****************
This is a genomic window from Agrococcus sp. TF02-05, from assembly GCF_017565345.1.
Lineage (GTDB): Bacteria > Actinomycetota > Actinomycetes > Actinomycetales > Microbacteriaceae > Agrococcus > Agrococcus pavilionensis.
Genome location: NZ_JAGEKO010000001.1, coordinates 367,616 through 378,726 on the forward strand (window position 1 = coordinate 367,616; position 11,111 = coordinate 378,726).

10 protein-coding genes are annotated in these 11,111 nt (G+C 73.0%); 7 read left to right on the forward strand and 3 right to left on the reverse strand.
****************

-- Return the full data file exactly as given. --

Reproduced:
This is a genomic window from Agrococcus sp. TF02-05, from assembly GCF_017565345.1.
Lineage (GTDB): Bacteria > Actinomycetota > Actinomycetes > Actinomycetales > Microbacteriaceae > Agrococcus > Agrococcus pavilionensis.
Genome location: NZ_JAGEKO010000001.1, coordinates 367,616 through 378,726 on the forward strand (window position 1 = coordinate 367,616; position 11,111 = coordinate 378,726).

10 protein-coding genes are annotated in these 11,111 nt (G+C 73.0%); 7 read left to right on the forward strand and 3 right to left on the reverse strand.